Eisinger characterized the city's work as a "shuffling around" of people, rather than an investment in more affordable housing and permanent housing placements.
A rise in reports to the "Find It, Fix It" app could also be a result of that tension. Reports of encampments have steadily grown each year, despite Seattle's point-in-time (PIT) count decrease, according to Seattle's Customer Service Bureau Staff.
|# of Reports of Unauthorized Camping
|PIT Count, Unsheltered
|2019 (YTD through 8/6)
(*Partial year, app launched in August. Source: All Home King County/Seattle's Customer Service Bureau Staff.)
However, the number of people accessing homeless services in Seattle, including sheltered and unsheltered people, is much higher. The data also contradicts a recent report from Seattle's Navigation Team, which says the team is working at a higher capacity in the second quarter of 2019 than the first quarter.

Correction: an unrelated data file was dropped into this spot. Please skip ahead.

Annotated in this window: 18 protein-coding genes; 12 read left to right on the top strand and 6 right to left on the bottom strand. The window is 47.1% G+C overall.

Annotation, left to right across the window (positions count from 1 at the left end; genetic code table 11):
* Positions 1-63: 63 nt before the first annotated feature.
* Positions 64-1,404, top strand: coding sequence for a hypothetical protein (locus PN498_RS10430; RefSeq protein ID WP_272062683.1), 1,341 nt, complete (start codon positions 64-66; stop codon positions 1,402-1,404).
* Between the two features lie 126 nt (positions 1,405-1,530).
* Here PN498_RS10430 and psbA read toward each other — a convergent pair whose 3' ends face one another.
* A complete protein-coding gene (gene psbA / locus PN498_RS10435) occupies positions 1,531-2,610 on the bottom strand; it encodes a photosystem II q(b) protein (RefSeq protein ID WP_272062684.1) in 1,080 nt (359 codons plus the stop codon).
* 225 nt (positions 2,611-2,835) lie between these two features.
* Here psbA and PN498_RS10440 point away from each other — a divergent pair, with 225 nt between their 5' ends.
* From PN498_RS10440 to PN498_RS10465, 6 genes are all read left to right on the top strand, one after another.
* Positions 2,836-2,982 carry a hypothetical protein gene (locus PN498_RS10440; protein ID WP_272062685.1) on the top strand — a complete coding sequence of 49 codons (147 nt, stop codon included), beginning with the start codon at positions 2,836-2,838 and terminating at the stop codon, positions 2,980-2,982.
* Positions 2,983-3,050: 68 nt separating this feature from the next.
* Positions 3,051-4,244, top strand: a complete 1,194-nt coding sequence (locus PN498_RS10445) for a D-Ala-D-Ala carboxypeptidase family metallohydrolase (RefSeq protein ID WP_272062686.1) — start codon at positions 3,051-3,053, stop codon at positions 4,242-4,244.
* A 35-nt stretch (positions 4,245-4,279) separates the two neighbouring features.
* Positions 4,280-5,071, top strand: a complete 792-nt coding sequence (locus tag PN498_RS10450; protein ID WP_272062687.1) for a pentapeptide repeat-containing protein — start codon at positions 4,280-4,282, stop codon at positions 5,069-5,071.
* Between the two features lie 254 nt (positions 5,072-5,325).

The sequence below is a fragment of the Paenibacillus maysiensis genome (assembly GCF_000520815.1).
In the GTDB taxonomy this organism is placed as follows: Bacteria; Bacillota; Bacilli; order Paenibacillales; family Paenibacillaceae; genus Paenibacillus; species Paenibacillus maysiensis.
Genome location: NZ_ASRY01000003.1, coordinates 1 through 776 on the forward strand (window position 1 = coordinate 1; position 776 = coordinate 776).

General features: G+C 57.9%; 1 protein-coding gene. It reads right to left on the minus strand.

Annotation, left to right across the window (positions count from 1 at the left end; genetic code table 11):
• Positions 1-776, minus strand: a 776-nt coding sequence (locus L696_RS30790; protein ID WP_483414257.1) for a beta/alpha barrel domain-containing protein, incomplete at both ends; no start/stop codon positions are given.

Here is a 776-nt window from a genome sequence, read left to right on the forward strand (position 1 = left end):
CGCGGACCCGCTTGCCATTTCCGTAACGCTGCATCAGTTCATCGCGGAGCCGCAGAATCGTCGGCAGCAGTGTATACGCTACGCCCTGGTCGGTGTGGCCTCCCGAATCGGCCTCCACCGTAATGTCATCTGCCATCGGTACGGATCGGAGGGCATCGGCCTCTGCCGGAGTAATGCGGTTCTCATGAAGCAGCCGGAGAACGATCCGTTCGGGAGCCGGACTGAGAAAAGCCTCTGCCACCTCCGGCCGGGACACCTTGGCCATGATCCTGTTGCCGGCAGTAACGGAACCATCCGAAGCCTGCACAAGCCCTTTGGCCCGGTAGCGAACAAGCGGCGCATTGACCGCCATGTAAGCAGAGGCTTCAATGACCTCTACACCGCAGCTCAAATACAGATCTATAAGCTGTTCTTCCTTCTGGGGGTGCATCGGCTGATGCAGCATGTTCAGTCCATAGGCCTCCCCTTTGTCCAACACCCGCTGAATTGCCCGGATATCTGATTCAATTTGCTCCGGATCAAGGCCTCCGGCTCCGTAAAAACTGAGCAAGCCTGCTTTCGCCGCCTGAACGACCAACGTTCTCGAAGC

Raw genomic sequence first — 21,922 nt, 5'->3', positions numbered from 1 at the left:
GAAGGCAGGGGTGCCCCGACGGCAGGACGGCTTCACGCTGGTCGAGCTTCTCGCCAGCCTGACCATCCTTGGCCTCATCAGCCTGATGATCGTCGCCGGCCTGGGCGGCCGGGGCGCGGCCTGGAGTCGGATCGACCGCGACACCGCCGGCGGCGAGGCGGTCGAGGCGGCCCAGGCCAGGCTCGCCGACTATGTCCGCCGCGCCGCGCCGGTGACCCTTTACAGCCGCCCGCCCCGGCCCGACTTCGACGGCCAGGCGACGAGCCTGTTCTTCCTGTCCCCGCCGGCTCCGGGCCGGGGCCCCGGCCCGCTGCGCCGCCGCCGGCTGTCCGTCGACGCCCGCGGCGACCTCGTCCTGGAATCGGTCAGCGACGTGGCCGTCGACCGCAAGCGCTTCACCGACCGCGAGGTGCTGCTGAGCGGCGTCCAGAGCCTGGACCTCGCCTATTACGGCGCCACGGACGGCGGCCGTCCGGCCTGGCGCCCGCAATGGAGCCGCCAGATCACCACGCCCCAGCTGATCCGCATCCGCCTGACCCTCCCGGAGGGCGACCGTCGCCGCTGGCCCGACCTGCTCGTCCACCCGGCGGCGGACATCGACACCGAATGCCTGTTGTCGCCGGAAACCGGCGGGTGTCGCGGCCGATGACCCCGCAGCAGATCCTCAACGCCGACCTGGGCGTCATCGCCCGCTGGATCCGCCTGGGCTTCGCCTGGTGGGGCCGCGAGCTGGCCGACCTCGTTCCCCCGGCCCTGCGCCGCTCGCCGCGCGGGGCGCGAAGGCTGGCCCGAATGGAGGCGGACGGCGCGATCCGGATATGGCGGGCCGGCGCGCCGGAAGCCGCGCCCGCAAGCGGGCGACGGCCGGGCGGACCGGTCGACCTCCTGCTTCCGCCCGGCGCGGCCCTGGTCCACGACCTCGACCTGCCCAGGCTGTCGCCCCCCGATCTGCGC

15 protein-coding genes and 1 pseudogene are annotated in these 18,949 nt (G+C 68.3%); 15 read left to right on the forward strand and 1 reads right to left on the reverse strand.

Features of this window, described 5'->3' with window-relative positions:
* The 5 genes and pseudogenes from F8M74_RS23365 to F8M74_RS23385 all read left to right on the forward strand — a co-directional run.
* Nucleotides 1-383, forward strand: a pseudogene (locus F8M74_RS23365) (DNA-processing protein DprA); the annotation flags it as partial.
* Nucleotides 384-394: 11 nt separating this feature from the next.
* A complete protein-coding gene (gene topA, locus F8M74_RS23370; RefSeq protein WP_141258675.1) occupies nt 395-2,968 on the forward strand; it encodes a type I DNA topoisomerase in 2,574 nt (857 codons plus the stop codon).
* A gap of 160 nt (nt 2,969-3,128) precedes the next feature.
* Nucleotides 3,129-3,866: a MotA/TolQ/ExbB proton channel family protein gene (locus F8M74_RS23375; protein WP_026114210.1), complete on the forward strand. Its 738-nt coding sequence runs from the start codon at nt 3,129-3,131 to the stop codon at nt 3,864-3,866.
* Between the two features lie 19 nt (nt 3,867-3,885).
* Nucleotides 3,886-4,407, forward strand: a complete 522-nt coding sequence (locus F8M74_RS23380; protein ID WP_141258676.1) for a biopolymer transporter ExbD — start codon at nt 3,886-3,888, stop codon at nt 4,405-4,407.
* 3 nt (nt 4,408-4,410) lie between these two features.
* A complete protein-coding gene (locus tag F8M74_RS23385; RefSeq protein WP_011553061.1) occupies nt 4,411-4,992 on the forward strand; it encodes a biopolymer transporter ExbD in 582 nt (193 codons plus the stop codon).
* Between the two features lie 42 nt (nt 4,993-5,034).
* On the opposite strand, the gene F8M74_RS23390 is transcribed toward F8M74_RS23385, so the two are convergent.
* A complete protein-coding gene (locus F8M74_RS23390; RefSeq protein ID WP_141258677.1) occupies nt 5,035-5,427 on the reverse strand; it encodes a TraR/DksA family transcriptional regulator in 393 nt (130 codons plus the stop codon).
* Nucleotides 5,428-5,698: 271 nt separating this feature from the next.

'You either have housing or you don't'
Advocates are equally doubtful that technology will be the solution in San Francisco. The city’s department of homelessness and supportive housing, along with 311, is piloting a software called ONE System.
"They made it seem like a computer system would reduce homelessness," Jennifer Friedenbach, the executive director of the Coalition on Homelessness, told Smart Cities Dive. "You either have housing or you don't."
The ONE System was introduced with good intentions as a way to collect data on each homeless person and monitor those individuals through the various city services they seek. But the system has proved to have major shortcomings.
"I don't think many providers are happy with how it turned out," Friedenbach said. "You have this multi-million dollar computer system. They go through assessment, gather data, and then [most people] don’t hear from them again. It spits back: 'there's no room.' People want to know, am I number 6,432, or number five?"
San Francisco Mayor London Breed has blamed how "damn long" it takes to get housing built. Friedenbach agrees, but says that the ONE System, and 311, aren't going to help.